A cohort of NASA scientists and an international group of researchers provided the first ever polarization measurements of ultraviolet light discharged from the outer atmosphere of the Sun.
These measurements were provided with the help of the data accumulated from the from the high-precision science instrument CLASP -- the Chromospheric Lyman-Alpha Spectro-Polarimeter.
The polarization measurements taken previously were limited to the visible light emitted from the Sun's surface. The heliophysicists -- who analyse the Sun and the alterations taking place in the very physics of space around Earth and other planets -- used this technique to study the Sun. They can now answer various fundamental questions about the Sun's chromospheres -- an important layer present at the outer atmosphere of the Sun.
"We can't directly image everything that's going on in the solar atmosphere, but studying the polarization of ultraviolet light reveals the physics of the magnetic fields in the upper chromosphere and the transition region to better understand activity in this enigmatic region," said Amy Winebarger, CLASP's principal investigator at NASA's Marshall Space Flight Center in Huntsville, Alabama, as per a NASA statement.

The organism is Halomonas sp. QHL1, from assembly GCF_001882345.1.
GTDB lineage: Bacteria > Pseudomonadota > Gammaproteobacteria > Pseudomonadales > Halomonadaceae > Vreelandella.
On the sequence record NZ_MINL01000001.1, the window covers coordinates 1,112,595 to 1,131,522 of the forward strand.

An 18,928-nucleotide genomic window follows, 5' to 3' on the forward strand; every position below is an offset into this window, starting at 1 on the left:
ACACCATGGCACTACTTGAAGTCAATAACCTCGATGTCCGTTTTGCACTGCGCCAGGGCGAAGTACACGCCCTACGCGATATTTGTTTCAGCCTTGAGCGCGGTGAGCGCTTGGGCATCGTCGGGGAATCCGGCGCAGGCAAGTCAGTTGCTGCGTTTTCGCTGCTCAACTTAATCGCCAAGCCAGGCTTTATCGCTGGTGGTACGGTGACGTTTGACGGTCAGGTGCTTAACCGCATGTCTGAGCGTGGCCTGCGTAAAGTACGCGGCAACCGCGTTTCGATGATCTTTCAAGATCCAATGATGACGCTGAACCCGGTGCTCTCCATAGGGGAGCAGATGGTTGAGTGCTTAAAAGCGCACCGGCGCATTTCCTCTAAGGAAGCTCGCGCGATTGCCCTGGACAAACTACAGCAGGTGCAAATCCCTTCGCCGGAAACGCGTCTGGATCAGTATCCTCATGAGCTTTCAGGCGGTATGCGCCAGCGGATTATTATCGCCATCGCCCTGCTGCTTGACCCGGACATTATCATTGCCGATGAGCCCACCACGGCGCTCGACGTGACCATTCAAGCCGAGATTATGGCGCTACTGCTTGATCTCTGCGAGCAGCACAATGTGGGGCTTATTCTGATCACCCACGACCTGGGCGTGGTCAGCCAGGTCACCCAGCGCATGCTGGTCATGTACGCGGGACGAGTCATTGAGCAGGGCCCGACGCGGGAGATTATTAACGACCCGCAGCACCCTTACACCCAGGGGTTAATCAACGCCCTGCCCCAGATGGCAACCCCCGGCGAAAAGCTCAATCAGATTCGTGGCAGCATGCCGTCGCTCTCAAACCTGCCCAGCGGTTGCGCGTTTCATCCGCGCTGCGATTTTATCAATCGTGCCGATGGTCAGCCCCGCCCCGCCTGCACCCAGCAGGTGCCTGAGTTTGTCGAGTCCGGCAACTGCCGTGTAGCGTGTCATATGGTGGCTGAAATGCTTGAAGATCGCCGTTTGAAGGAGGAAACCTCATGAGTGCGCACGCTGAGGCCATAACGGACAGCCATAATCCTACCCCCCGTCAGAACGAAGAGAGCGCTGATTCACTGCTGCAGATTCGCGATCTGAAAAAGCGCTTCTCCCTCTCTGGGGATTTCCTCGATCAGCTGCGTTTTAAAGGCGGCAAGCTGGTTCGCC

"Understanding the role of the magnetic field is vital to predicting powerful solar activity and protecting space and Earth technology from potential damage," said David McKenzie, a fellow NASA heliophysicist and Winebarger's colleague.
UV light emitted from the Sun which can't penetrate Earth's atmosphere is measured using the CLASP instrument. On 3 September 2015, the instrument was sent above Earth's atmosphere using on a sounding rocket on a five-minute flight.
After CLASP turned out to be a success, an international team of researchers with McKenzie as the principal investigator is planning to launch CLASP 2 on board a sounding rocket in 2019. CLASP 2 would aid them in exploring the processes through which the energy emerges through the corona of the Sun and gets pushed outwards as solar wind.
The initial findings of the mission were described as "unprecedented" by Winebarger.
"They helped lead to the CLASP team's May award of the National Astronomical Observatory of Japan Director General Prize, citing the mission's "significant scientific results" and overall "great success," as quoted by a NASA statement.